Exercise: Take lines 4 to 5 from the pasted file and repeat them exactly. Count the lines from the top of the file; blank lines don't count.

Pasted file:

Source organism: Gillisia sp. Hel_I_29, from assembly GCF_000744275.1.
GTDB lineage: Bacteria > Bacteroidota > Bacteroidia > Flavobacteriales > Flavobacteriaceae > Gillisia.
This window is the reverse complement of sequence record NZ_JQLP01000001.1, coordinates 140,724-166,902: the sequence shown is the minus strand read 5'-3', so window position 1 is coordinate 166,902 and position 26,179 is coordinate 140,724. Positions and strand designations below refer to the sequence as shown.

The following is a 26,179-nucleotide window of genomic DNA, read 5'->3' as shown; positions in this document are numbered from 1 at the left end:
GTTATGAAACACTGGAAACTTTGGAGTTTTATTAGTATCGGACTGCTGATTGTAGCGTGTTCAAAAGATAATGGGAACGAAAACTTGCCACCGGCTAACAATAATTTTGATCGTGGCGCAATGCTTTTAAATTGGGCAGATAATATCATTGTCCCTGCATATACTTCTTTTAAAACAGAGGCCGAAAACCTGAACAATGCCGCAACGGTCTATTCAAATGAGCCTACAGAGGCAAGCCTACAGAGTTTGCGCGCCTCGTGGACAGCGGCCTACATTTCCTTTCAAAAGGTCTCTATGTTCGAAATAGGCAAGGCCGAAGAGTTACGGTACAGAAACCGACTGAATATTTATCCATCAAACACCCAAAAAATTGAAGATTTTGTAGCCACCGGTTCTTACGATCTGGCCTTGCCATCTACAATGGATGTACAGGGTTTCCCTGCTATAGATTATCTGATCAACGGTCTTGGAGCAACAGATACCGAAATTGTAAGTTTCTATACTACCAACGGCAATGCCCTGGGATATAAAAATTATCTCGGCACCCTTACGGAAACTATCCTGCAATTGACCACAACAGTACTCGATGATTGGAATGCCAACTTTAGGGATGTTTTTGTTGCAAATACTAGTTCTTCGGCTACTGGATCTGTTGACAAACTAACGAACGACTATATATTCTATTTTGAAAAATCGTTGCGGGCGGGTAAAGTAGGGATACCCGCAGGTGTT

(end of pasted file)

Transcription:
The following is a 26,179-nucleotide window of genomic DNA, read 5'->3' as shown; positions in this document are numbered from 1 at the left end:
GTTATGAAACACTGGAAACTTTGGAGTTTTATTAGTATCGGACTGCTGATTGTAGCGTGTTCAAAAGATAATGGGAACGAAAACTTGCCACCGGCTAACAATAATTTTGATCGTGGCGCAATGCTTTTAAATTGGGCAGATAATATCATTGTCCCTGCATATACTTCTTTTAAAACAGAGGCCGAAAACCTGAACAATGCCGCAACGGTCTATTCAAATGAGCCTACAGAGGCAAGCCTACAGAGTTTGCGCGCCTCGTGGACAGCGGCCTACATTTCCTTTCAAAAGGTCTCTATGTTCGAAATAGGCAAGGCCGAAGAGTTACGGTACAGAAACCGACTGAATATTTATCCATCAAACACCCAAAAAATTGAAGATTTTGTAGCCACCGGTTCTTACGATCTGGCCTTGCCATCTACAATGGATGTACAGGGTTTCCCTGCTATAGATTATCTGATCAACGGTCTTGGAGCAACAGATACCGAAATTGTAAGTTTCTATACTACCAACGGCAATGCCCTGGGATATAAAAATTATCTCGGCACCCTTACGGAAACTATCCTGCAATTGACCACAACAGTACTCGATGATTGGAATGCCAACTTTAGGGATGTTTTTGTTGCAAATACTAGTTCTTCGGCTACTGGATCTGTTGACAAACTAACGAACGACTATATATTCTATTTTGAAAAATCGTTGCGGGCGGGTAAAGTAGGGATACCCGCAGGTGTT